The government have huge IT projects. You will have heard of many of them, such as the NHS database. You will not have heard of many of them, because they are secret. I have worked on some of them and I can't say what they are because of the OSA, and the men in black suits. Suffice to say all bar one of them have been complete shit, and the exception was pretty shit, and very expensive shit at that. The government waste massive amounts of money developing these systems, and they usually don't work properly, if at all. This is partly the fault of the government in that it will only deal with a very few suppliers, who are large and inefficient and not particularly good either, and in that the government can never agree exactly what the system is meant to do.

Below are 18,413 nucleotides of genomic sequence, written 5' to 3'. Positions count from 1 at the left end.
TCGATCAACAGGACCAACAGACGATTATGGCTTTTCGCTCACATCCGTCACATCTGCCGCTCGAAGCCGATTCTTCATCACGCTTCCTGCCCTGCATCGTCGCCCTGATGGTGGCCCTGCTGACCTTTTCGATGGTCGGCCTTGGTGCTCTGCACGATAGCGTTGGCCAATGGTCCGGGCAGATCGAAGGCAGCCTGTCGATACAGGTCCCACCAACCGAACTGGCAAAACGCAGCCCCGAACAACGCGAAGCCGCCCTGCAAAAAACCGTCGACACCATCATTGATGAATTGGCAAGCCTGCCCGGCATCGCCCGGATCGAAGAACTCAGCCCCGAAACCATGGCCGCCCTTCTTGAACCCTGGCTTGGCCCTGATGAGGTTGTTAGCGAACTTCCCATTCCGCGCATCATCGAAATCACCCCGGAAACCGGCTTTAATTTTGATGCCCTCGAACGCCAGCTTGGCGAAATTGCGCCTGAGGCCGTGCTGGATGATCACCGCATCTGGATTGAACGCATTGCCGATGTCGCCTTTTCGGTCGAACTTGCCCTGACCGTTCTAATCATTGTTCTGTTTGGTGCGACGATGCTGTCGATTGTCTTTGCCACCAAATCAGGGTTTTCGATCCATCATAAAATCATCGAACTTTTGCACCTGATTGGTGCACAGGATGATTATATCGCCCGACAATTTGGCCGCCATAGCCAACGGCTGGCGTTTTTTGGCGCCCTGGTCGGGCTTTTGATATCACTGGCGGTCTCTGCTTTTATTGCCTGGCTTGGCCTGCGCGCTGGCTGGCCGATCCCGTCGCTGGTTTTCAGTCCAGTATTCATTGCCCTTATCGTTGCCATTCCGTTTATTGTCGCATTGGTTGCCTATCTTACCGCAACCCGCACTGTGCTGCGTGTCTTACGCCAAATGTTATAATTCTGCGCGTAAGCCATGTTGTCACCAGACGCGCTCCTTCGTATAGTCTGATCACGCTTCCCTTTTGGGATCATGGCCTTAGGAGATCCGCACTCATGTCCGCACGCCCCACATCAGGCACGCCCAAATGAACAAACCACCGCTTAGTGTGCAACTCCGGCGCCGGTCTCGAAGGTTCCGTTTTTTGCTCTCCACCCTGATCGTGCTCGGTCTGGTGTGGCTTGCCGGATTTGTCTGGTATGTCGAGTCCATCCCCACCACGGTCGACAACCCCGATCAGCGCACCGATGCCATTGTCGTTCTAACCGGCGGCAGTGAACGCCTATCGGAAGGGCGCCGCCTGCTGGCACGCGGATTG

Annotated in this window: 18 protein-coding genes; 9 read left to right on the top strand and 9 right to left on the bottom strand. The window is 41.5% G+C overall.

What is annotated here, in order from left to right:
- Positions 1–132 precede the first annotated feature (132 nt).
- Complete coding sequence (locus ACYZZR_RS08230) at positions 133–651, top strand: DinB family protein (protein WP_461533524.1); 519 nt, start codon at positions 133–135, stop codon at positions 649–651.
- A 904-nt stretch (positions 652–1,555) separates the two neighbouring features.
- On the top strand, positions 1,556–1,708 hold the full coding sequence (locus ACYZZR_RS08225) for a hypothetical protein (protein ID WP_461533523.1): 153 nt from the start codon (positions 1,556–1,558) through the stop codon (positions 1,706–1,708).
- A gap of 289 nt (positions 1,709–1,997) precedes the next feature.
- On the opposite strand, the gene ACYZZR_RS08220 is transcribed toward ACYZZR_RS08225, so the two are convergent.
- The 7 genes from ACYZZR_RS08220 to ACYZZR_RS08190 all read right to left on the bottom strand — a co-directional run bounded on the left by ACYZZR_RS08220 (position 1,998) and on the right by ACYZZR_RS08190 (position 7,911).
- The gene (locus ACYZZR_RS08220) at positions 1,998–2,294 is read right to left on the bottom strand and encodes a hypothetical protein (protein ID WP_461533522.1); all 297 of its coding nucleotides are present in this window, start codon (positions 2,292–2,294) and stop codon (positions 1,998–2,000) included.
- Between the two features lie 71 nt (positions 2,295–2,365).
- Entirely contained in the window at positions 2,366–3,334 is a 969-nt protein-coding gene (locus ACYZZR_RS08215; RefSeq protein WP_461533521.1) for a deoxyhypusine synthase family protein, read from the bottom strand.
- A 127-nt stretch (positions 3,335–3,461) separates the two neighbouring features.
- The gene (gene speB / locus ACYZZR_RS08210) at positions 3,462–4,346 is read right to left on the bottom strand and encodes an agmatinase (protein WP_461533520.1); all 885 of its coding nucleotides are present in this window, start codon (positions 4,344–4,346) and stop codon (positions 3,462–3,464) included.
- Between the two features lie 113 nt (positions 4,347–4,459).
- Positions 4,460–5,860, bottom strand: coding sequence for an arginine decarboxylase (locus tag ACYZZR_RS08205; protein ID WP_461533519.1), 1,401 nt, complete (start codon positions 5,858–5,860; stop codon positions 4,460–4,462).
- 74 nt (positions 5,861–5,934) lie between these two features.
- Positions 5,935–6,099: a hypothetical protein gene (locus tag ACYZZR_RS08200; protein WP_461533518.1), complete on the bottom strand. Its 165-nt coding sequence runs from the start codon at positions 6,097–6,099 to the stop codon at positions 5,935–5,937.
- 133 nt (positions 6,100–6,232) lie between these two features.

Jack Straw famously said quite recently (and I'm not going to bother looking up the exact words) that IT people should be forced to speak in plain English so that people can understand them. That makes him a cunt, because people in IT communicate the way they do because otherwise it would take all day to convey what they are trying to say. I suspect that Jack Straw, and the rest of them, should try to find a way forward out of the current financial and economic and hapless health-and-safety-nanny-state mess into which they've got us, rather than looking for a use for all this technology that they probably shouldn't have wasted your money on in the first place.
[lady blogreaders - if you'd rather I didn't put the pictures in let me know. I'm trying to get my readership up!]